FCC DTV Road Tour: Your Tax Dollars at Work

Maybe it’s just me, but does anyone else get the idea that the FCC is making up this digital TV transition thing as they go along? After what seemed like years of wrangling before they finally set a firm date for the changeover, they have been making some major adjustments ever since.

For example, there was the decision to make Wilmington, NC a guinea pig for the transition, making all their stations switch over the week after Labor Day. Oh, except for the full-powered public television station that is part of the statewide emergency broadcast system (as we enter the heart of hurricane season.) Was this test case a part of the original plan? The fact that it was decided on last spring leads one to think not.

And then there are the changes in the rules for broadcasters on the Mexican border, and the problem of what to do with the funds for millions of converter box rebate cards that weren’t used before their 90-day expiration date. And on and on. You have to wonder just how much planning went into this whole program.

And now the FCC has decided that not enough U.S. television owners are aware of the impending digital transition. That’s not too surprising, as study after study continue to show significant percentages of the most-affected groups don’t completely understand the situation. So what is the FCC’s response? The commissioners are heading out to “all those markets in which more than 100,000 households or at least 15% of the households rely solely on over-the-air signals for television.” This outreach program will hold “a public event, such as a town hall meeting, workshop, or roundtable with an FCC Commissioner” in each market, with the hope that local radio, TV, and print press will cover the events.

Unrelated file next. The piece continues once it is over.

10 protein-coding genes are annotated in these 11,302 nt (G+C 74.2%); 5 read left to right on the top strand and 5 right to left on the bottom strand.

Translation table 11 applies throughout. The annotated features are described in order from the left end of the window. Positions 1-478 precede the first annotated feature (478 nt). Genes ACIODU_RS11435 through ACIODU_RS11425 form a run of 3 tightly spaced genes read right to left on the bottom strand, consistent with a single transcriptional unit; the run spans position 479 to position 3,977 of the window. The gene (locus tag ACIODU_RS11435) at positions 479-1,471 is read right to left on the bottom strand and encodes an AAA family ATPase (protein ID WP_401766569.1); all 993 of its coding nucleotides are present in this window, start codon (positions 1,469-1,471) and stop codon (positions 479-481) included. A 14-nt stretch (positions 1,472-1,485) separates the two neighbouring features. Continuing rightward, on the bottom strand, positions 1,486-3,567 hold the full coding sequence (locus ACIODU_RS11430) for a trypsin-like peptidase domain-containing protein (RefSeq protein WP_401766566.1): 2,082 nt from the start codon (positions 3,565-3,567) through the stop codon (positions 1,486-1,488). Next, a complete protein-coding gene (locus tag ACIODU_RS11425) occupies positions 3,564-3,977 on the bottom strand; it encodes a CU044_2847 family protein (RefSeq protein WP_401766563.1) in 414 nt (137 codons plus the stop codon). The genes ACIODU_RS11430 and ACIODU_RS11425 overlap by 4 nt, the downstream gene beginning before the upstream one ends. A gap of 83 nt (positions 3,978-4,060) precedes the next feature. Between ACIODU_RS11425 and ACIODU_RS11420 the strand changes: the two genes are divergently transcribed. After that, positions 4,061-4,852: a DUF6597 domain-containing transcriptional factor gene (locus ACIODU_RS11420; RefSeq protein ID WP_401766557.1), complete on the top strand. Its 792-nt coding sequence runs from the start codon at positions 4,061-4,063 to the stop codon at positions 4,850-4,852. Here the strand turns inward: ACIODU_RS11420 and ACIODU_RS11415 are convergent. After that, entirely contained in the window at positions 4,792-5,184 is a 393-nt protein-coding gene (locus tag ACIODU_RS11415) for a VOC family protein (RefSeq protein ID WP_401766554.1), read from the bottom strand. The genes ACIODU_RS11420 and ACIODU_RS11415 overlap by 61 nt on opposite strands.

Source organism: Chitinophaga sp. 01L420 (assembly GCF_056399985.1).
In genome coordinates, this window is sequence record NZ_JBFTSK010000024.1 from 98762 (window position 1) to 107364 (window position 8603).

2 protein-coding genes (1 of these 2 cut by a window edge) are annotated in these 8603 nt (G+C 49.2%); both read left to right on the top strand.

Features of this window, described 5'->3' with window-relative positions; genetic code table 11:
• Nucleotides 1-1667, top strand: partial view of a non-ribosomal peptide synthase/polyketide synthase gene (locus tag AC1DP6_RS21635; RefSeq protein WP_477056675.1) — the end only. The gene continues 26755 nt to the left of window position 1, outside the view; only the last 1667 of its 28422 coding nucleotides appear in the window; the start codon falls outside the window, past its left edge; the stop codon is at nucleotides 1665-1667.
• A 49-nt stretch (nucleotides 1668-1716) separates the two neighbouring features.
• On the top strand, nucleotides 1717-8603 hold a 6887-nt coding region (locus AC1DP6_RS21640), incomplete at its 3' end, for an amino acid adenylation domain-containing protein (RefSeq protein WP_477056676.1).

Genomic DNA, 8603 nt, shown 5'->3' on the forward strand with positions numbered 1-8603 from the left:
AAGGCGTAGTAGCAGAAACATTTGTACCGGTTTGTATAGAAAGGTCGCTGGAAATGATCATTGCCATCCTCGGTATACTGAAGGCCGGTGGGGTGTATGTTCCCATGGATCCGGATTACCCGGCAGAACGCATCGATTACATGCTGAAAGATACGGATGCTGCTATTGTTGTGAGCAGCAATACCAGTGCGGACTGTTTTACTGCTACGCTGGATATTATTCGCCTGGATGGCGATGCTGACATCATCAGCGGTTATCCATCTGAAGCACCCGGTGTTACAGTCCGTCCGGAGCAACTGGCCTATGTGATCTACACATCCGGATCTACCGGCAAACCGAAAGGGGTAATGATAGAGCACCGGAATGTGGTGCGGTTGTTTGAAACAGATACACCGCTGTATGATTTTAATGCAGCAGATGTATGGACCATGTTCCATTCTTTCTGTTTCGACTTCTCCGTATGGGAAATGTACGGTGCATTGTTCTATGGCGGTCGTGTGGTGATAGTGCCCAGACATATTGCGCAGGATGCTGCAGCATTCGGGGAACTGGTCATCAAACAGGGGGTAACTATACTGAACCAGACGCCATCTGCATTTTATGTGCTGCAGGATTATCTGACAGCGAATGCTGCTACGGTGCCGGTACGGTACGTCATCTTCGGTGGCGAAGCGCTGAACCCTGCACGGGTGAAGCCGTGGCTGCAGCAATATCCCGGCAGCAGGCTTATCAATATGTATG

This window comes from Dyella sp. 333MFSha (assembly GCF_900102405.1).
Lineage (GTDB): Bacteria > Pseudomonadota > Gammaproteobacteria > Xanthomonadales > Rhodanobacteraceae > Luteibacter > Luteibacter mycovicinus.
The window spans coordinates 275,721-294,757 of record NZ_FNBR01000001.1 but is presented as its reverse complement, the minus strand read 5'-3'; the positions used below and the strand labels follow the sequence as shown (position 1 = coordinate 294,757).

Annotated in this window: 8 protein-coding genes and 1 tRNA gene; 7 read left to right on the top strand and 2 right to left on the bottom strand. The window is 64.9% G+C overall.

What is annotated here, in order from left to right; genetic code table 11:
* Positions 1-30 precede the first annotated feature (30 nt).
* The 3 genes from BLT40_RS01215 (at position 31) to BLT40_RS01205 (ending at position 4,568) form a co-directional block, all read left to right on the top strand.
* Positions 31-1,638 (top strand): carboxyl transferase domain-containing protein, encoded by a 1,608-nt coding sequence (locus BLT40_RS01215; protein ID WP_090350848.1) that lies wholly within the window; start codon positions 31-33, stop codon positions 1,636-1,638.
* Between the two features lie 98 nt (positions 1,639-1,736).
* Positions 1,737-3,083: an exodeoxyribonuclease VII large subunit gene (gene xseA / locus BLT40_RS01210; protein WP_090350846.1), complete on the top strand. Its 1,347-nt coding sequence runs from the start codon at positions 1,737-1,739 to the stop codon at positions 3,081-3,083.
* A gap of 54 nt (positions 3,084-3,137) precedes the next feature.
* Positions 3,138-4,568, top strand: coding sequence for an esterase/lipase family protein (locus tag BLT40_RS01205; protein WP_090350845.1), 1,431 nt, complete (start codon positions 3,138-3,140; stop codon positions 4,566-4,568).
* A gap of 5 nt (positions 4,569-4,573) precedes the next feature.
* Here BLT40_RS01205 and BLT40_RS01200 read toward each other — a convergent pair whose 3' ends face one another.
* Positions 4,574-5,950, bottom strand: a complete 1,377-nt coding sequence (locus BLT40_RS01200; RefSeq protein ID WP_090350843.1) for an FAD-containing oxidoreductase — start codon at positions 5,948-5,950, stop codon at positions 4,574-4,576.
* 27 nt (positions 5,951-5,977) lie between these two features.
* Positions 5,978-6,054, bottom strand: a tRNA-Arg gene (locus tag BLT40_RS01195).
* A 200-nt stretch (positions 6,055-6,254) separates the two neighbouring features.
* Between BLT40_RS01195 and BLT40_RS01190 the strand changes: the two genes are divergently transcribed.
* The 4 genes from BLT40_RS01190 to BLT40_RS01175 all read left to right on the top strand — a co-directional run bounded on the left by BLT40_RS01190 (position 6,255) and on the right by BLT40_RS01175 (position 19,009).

The FCC press release lists 81 markets that will be visited, though the list raises more questions than it answers. Philadelphia is on it, but Pittsburg is not. Pittsburg surely has more than 100,000 households. Yet two markets in Alaska — Anchorage and Fairbanks – are on the list. Only Honolulu made the cut for Hawaii. Seven markets in California are on the list, though San Francisco, Oakland, and San Jose are lumped into one. Maybe there’s a rationale fof choosing the sites for these visits, but it’s not immediately obvious. And there’s no mention of how much all this will cost, or where the money is coming from for this last-ditch attempt to educate the country.

I don’t think that the sky is falling yet, though I do think that there will be a lot of surprised and unhappy people, starting with Wilmington in a few short weeks. And I think that the segments of the population most likely to be affected by the transition are not likely to notice a visit by an FCC commissioner. I do think that there are a lot of aspects of this transition that show signs of lack of vision in its conception and implementation, where creative measures might have been more cost-effective and have more impact. And this road trip plan is just underscores my assessment.